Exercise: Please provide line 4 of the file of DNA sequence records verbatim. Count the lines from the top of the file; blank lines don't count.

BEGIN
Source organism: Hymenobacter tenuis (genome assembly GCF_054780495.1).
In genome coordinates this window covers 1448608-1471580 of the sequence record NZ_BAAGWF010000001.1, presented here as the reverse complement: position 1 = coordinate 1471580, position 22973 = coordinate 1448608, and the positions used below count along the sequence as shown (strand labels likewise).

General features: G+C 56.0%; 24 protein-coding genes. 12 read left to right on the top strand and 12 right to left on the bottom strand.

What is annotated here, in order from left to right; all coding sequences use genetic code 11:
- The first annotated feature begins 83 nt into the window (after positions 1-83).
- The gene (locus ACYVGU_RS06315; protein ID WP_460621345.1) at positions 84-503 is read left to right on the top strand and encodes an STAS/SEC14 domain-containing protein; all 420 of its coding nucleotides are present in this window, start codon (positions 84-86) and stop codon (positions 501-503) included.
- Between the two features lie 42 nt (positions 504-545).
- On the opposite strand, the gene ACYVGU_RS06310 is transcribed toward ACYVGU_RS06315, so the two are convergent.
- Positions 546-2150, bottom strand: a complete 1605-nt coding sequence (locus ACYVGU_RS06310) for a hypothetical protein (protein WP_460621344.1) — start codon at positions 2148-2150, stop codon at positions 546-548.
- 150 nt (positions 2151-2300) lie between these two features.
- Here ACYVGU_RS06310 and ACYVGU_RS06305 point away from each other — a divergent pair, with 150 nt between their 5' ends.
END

What is annotated here, in order from left to right; all coding sequences use genetic code 11: